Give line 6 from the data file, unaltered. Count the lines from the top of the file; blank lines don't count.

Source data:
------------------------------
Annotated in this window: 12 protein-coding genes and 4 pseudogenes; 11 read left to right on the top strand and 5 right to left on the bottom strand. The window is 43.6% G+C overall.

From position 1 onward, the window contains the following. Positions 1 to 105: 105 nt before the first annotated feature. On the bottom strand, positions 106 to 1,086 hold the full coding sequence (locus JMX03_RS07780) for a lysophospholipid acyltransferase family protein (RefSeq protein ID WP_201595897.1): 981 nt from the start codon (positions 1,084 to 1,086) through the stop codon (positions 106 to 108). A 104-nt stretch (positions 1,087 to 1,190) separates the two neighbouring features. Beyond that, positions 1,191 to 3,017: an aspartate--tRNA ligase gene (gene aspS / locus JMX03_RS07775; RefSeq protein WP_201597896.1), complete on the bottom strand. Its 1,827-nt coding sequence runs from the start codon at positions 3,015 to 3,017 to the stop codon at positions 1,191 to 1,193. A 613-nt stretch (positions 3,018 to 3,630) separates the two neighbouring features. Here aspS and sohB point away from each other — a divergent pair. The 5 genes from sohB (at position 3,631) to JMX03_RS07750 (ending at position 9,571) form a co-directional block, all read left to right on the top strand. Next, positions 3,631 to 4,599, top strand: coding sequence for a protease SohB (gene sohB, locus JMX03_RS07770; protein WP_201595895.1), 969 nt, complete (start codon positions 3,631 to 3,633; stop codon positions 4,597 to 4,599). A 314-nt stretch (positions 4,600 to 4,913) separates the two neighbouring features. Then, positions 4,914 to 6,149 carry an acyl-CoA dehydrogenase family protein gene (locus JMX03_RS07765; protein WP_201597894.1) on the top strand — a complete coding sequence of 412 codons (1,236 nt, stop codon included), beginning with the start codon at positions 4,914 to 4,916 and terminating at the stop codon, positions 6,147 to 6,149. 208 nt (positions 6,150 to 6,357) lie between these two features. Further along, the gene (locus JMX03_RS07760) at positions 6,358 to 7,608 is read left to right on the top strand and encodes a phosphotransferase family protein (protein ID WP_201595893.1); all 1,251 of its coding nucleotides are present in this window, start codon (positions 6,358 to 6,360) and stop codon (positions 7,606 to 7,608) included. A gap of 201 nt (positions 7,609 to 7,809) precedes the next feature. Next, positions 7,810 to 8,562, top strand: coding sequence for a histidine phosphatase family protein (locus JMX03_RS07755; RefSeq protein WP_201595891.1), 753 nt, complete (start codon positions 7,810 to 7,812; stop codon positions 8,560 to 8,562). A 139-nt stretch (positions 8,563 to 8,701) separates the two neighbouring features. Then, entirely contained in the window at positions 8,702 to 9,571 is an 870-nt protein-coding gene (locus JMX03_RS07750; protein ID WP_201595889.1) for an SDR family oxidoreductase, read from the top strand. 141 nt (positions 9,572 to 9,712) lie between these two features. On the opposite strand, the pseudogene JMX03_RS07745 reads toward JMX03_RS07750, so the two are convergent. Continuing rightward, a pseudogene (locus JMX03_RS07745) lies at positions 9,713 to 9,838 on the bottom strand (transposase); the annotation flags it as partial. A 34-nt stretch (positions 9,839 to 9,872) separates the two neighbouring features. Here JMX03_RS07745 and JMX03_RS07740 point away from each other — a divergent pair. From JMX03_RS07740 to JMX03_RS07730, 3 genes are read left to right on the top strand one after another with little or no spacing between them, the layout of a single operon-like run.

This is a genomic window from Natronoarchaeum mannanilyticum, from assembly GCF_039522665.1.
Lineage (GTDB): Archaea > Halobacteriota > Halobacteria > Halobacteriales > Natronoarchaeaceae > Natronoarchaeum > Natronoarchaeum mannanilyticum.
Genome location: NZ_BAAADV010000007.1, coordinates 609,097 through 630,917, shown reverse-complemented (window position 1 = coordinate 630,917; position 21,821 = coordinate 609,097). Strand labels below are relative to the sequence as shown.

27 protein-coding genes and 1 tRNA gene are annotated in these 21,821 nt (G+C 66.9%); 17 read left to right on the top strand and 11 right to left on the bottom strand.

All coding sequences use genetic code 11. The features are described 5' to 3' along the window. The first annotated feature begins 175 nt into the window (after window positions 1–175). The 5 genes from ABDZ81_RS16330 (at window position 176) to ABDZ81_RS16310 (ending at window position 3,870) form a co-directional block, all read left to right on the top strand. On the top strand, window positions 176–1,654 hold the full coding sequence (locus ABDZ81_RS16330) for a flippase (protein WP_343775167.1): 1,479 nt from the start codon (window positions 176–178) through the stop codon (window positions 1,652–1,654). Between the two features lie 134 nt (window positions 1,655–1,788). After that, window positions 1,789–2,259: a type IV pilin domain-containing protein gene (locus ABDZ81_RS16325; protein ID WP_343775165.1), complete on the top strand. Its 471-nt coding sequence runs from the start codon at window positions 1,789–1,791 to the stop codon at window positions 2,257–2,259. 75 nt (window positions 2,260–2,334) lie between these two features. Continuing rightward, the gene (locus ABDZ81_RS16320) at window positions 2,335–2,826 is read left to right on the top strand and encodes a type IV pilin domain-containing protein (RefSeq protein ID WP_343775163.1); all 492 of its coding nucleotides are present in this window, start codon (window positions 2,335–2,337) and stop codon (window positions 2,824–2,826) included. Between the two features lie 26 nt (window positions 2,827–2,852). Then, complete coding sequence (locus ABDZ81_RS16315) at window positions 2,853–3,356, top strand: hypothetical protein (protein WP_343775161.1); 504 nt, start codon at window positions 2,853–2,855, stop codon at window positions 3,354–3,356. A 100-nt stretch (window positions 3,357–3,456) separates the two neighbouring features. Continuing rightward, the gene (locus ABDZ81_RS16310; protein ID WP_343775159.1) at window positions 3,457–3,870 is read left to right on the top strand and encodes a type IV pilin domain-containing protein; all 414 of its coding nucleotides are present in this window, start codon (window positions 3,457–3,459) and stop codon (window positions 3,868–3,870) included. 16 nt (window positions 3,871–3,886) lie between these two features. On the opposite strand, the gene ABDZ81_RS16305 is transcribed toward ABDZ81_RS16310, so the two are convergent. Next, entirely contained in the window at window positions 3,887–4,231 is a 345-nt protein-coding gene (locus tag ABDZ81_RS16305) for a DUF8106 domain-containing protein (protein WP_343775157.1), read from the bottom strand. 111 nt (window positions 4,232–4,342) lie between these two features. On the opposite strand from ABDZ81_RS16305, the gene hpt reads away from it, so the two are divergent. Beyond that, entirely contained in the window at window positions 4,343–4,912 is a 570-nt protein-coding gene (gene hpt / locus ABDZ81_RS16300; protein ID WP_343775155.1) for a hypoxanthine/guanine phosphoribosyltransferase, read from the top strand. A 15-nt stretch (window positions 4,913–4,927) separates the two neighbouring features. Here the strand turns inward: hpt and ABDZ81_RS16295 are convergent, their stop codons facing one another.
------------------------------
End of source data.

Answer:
27 protein-coding genes and 1 tRNA gene are annotated in these 21,821 nt (G+C 66.9%); 17 read left to right on the top strand and 11 right to left on the bottom strand.